1. Why is the GIB needed?
An investment of £750 billion is needed by 2025 to help decarbonise the UK economy. The Green Investment Bank (GIB) is required to help secure this investment. It can achieve this at least cost to the taxpayer and can act as a catalyst for green growth.
2. How would the GIB work?
It should work with the market to identify and address market failures that limit private investment in low carbon infrastructure and businesses. It would do this by providing financial advice to Government, technical advice to projects/businesses, and by developing financial products to share risk and lever in private capital.
3. Why can’t the private sector deliver the low carbon investment needed without the GIB?
The risks involved (technology- and policy-related) combined with the scale of capital required over a relatively short time period compared to the balance sheets of the traditional finance providers (including banks and utility companies) mean the capital needed to decarbonise the UK will not be forthcoming.
Analysis by Ernst and Young indicates that for the energy sector, for example, only 10−20 percent of the capital required to 2025 will be secured without a GIB to facilitate capital flows.
4. Why not create another fund or quango?
Government has a long track record of developing a variety of ad hoc responses to investment challenges such as the CCS Competition, the UK Innovations Investment Fund, TIFU − that have failed to effectively address the underlying issues. Some stand-alone initiatives have also failed at very significant cost to the public purse, for example, the Metronet PPP, which was bailed out by the Government to the tune of ~£2bn in 2008.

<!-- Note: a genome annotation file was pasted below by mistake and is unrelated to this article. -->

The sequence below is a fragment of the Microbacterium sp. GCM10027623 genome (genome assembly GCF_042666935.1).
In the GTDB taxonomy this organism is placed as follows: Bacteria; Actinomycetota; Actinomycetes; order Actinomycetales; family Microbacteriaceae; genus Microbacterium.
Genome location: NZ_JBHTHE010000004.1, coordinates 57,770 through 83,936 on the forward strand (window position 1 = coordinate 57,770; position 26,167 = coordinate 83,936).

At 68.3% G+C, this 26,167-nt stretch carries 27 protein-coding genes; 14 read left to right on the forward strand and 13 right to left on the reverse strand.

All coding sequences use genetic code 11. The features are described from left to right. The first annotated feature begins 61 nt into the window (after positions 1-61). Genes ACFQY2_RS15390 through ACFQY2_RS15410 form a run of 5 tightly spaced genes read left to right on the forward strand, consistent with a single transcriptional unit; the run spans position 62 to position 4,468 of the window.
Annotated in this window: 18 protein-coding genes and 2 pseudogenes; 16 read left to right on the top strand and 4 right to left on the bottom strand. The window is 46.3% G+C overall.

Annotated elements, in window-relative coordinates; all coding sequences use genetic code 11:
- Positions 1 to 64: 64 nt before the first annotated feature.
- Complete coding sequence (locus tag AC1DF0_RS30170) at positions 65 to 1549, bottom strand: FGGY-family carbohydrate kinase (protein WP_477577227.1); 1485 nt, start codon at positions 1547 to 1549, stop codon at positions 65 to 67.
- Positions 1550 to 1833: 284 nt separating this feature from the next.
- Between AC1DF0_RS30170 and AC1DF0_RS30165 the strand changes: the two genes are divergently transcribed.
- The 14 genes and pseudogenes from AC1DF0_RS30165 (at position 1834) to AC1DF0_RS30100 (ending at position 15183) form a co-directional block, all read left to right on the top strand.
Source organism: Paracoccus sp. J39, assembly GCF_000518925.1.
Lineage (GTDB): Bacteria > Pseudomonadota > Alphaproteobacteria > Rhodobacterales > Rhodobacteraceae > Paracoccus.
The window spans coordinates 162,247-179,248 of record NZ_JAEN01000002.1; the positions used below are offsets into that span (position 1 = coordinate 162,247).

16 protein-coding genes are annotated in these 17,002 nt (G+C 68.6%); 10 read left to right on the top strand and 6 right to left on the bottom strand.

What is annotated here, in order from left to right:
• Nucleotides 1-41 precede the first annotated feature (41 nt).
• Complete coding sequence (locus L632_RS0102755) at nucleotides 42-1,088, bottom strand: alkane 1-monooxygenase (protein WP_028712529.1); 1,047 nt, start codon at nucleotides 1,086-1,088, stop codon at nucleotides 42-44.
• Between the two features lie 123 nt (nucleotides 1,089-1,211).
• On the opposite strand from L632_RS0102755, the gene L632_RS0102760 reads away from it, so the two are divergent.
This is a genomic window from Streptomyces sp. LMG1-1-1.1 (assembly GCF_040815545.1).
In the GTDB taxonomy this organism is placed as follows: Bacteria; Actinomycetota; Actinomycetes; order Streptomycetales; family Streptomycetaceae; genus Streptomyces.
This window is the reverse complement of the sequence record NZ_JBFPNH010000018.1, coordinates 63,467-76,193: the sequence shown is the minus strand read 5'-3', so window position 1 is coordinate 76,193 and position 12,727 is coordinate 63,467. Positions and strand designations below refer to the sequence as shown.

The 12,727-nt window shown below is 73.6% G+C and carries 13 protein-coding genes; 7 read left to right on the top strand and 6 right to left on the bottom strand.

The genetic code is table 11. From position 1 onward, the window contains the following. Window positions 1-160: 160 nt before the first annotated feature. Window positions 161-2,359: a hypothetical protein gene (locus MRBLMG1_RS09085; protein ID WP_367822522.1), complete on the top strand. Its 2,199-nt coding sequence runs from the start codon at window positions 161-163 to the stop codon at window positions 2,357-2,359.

Infrastructure UK’s National Infrastructure Plan supports this view noting that for the last few decades the Government’s approach to infrastructure investment has been “timid, uncoordinated, incremental and wasteful” and that this must change.
A GIB fund or quango also can’t reach the scale needed because it can’t issue bonds to leverage its capital base (see next point). A fund or quango would also lack the range of professional expertise required to address uncertainty in the investment challenges that lie ahead. The low carbon transition will be a multi-decade process of change delivered through the deployment of new assets that carry significant risks. It will also occur over several business cycles through which we can expect to see contractions in capital availability, while momentum is still needed. A permanent and responsive capability in the form of the GIB is needed to build on our learning from (Public Finance Institute) PFI and public-private partnerships structures and ensure greater value for money for the taxpayer is delivered in future.